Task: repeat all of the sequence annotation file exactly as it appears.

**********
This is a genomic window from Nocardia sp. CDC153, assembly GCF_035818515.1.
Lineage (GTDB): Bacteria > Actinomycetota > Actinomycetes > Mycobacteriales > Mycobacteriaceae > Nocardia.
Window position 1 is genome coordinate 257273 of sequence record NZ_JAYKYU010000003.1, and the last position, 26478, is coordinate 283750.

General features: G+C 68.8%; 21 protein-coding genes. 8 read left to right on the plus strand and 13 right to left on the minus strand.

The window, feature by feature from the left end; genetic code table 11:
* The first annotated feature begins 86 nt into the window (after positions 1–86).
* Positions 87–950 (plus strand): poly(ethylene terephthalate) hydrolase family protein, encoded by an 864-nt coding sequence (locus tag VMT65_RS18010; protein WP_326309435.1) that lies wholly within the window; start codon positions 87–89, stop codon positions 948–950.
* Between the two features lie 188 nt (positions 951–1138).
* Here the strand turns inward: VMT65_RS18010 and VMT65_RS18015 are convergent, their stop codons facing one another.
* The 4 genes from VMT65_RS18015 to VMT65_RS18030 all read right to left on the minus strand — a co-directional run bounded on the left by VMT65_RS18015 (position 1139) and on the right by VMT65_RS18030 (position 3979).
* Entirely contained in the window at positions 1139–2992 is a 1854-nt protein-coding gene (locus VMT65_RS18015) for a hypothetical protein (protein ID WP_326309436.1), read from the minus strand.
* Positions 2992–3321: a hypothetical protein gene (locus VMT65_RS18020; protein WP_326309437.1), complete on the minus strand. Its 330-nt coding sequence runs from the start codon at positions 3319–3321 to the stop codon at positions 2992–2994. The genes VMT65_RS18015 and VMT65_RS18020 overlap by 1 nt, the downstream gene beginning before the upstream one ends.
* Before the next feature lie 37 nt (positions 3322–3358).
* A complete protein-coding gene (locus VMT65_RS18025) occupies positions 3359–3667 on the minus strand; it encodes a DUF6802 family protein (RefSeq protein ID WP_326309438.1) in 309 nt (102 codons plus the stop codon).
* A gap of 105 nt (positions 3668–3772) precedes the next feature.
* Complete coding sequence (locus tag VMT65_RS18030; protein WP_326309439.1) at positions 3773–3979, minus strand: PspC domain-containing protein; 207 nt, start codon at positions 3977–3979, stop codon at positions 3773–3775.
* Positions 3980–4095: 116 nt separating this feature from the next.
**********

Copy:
This is a genomic window from Nocardia sp. CDC153, assembly GCF_035818515.1.
Lineage (GTDB): Bacteria > Actinomycetota > Actinomycetes > Mycobacteriales > Mycobacteriaceae > Nocardia.
Window position 1 is genome coordinate 257273 of sequence record NZ_JAYKYU010000003.1, and the last position, 26478, is coordinate 283750.

General features: G+C 68.8%; 21 protein-coding genes. 8 read left to right on the plus strand and 13 right to left on the minus strand.

The window, feature by feature from the left end; genetic code table 11:
* The first annotated feature begins 86 nt into the window (after positions 1–86).
* Positions 87–950 (plus strand): poly(ethylene terephthalate) hydrolase family protein, encoded by an 864-nt coding sequence (locus tag VMT65_RS18010; protein WP_326309435.1) that lies wholly within the window; start codon positions 87–89, stop codon positions 948–950.
* Between the two features lie 188 nt (positions 951–1138).
* Here the strand turns inward: VMT65_RS18010 and VMT65_RS18015 are convergent, their stop codons facing one another.
* The 4 genes from VMT65_RS18015 to VMT65_RS18030 all read right to left on the minus strand — a co-directional run bounded on the left by VMT65_RS18015 (position 1139) and on the right by VMT65_RS18030 (position 3979).
* Entirely contained in the window at positions 1139–2992 is a 1854-nt protein-coding gene (locus VMT65_RS18015) for a hypothetical protein (protein ID WP_326309436.1), read from the minus strand.
* Positions 2992–3321: a hypothetical protein gene (locus VMT65_RS18020; protein WP_326309437.1), complete on the minus strand. Its 330-nt coding sequence runs from the start codon at positions 3319–3321 to the stop codon at positions 2992–2994. The genes VMT65_RS18015 and VMT65_RS18020 overlap by 1 nt, the downstream gene beginning before the upstream one ends.
* Before the next feature lie 37 nt (positions 3322–3358).
* A complete protein-coding gene (locus VMT65_RS18025) occupies positions 3359–3667 on the minus strand; it encodes a DUF6802 family protein (RefSeq protein ID WP_326309438.1) in 309 nt (102 codons plus the stop codon).
* A gap of 105 nt (positions 3668–3772) precedes the next feature.
* Complete coding sequence (locus tag VMT65_RS18030; protein WP_326309439.1) at positions 3773–3979, minus strand: PspC domain-containing protein; 207 nt, start codon at positions 3977–3979, stop codon at positions 3773–3775.
* Positions 3980–4095: 116 nt separating this feature from the next.